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A Minimally Invasive Technique for the Detection and Analysis of Pulmonary Fat Embolism: A Feasibility Study

Authors

  • Laura Filograna M.D.,

    1. Department of Legal Medicine, Centre of Forensic Imaging and Virtopsy, University of Berne, Buehlstrasse 20, 3012 Bern, Switzerland.
    2. Department of Legal Medicine, Institute of Forensic Medicine, Catholic University of Rome, Largo F. Vito 1, 00168 Rome, Italy.
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  • Stephan A. Bolliger M.D.,

    1. Department of Legal Medicine, Institute of Forensic Medicine, University of Berne, Buehlstrasse 20, 3012 Bern, Switzerland.
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  • Beat Kneubuehl Ph.D.,

    1. Department of Legal Medicine, Centre of Forensic Imaging and Virtopsy, University of Berne, Buehlstrasse 20, 3012 Bern, Switzerland.
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  • Christian Jackowski M.D.,

    1. Department of Legal Medicine, Centre of Forensic Imaging and Virtopsy, University of Berne, Buehlstrasse 20, 3012 Bern, Switzerland.
    2. Department of Legal Medicine, Institute of Forensic Medicine, Post Mortem Imaging Center, University of Zurich, Winterthurerstrasse 190, CH-8057 Zürich, Switzerland.
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  • Gary M. Hatch M.D.,

    1. Department of Legal Medicine, Centre of Forensic Imaging and Virtopsy, University of Berne, Buehlstrasse 20, 3012 Bern, Switzerland.
    2. Department of Legal Medicine, Institute of Forensic Medicine, Post Mortem Imaging Center, University of Zurich, Winterthurerstrasse 190, CH-8057 Zürich, Switzerland.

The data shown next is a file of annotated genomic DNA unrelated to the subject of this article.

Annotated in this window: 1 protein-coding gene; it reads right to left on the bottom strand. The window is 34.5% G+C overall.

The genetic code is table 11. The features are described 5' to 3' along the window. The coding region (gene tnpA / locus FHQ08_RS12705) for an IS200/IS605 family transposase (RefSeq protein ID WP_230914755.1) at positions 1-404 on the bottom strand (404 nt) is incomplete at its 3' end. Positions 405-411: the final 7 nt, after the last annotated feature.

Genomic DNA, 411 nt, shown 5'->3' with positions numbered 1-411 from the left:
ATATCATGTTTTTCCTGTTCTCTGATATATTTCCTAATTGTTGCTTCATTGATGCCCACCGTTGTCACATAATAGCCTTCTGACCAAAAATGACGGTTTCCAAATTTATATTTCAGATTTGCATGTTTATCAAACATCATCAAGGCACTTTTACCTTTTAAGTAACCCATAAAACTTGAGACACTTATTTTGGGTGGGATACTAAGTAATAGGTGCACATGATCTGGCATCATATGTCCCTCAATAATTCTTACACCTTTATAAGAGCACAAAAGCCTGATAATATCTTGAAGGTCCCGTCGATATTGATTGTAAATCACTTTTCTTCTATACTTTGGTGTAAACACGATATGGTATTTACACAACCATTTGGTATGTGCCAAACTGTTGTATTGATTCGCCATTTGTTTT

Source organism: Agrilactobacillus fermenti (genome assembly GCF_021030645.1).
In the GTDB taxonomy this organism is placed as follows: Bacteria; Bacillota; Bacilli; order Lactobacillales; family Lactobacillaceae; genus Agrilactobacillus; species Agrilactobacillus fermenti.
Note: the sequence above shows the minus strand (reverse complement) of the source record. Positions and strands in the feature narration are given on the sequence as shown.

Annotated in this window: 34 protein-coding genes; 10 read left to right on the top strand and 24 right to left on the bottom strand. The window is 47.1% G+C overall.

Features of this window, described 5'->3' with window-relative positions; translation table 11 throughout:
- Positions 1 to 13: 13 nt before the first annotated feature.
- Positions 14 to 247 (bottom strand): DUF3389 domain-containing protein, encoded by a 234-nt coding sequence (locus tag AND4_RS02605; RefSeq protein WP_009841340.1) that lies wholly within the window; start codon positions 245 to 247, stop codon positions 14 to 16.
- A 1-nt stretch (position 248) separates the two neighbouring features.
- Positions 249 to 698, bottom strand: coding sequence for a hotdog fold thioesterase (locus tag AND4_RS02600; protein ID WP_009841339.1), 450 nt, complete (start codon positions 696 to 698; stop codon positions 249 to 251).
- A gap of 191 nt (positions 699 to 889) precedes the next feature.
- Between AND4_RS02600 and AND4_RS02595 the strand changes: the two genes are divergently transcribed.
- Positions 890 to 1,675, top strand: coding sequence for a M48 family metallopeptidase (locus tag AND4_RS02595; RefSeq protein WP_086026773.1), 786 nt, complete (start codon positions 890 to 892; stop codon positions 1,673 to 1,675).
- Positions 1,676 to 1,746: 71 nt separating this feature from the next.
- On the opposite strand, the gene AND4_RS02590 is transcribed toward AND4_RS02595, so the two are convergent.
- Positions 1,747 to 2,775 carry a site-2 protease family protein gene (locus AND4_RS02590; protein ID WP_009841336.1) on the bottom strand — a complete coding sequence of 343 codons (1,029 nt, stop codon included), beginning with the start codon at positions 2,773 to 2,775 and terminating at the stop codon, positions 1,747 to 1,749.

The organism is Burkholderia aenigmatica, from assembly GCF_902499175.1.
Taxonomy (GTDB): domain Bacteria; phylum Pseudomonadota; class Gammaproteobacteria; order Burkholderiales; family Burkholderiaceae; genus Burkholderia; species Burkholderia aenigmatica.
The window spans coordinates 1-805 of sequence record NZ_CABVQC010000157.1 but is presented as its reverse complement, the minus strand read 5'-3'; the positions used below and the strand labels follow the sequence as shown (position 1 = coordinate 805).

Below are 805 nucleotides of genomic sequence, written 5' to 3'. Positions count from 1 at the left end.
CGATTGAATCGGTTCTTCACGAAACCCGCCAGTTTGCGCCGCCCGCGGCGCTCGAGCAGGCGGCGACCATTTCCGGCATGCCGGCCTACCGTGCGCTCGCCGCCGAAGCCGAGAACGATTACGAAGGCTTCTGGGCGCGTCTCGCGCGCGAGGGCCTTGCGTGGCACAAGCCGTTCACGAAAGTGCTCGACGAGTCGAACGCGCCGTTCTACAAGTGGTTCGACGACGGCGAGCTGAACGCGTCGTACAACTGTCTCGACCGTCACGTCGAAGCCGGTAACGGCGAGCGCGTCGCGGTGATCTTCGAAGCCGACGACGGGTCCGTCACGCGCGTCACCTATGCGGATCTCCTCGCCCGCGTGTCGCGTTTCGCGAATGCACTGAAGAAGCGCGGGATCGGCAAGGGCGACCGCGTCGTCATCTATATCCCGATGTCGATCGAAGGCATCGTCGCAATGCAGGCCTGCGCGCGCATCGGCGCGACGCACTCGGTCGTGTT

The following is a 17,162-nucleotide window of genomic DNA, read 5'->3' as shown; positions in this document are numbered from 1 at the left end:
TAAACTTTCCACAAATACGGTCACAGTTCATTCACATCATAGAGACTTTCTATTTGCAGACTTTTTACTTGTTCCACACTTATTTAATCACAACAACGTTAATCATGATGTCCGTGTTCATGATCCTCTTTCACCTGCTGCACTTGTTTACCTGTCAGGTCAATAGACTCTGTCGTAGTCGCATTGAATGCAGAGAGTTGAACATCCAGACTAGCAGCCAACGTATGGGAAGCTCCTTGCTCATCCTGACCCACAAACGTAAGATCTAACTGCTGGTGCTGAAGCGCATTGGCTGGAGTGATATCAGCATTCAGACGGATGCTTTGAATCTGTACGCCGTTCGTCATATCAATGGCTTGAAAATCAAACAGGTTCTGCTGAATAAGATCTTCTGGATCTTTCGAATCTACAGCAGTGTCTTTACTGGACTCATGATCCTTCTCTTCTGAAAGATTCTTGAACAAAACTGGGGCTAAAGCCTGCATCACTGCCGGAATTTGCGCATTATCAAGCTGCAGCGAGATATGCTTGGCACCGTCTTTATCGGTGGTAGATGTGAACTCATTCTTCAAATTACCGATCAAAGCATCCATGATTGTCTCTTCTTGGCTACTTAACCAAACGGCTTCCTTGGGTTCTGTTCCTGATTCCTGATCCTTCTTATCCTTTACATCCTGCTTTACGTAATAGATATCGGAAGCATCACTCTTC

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  • Michael J. Thali M.D.

    1. Department of Legal Medicine, Centre of Forensic Imaging and Virtopsy, University of Berne, Buehlstrasse 20, 3012 Bern, Switzerland.
    2. Department of Legal Medicine, Institute of Forensic Medicine, University of Berne, Buehlstrasse 20, 3012 Bern, Switzerland.
    3. Department of Legal Medicine, Institute of Forensic Medicine, Post Mortem Imaging Center, University of Zurich, Winterthurerstrasse 190, CH-8057 Zürich, Switzerland.
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  • Presented at the 88th Annual Meeting of the German Society of Legal Medicine (DGRM), September 22–26, 2009, in Basel, Switzerland, and at the 62nd Annual Meeting of the American Academy of Forensic Sciences, February 22–27, 2010, in Seattle, WA.

Additional information and reprint requests:
Laura Filograna, M.D.
Department of Bioimaging and Radiological Sciences
Catholic University of Rome
Largo F. Vito 1
00168 Rome
Italy
E-mail: laura.filograna@rm.unicatt.it

Abstract

Abstract:  We investigated the feasibility of postmortem percutaneous needle biopsy (PNB) for obtaining pulmonary samples adequate for the study of pulmonary fat embolism (PFE). Samples of both lungs were obtained from 26 cadavers via two different methods: (i) PNB and (ii) the double-edged knife technique, the gold standard at our institute. After water storage and Sudan III staining, six forensic pathologists independently examined all samples for the presence and severity of PFE. The results were compared and analyzed in each case regarding the vitality of the PFE and its relationship to the cause of death. The results showed that PFE was almost identically diagnosed and graded on the samples obtained via both methods. The discrepancies between the two techniques did not affect the diagnoses of vitality or cause of death related to PFE. This study demonstrates the feasibility of the PNB sampling method for the diagnosis and interpretation of PFE in the postmortem setting.

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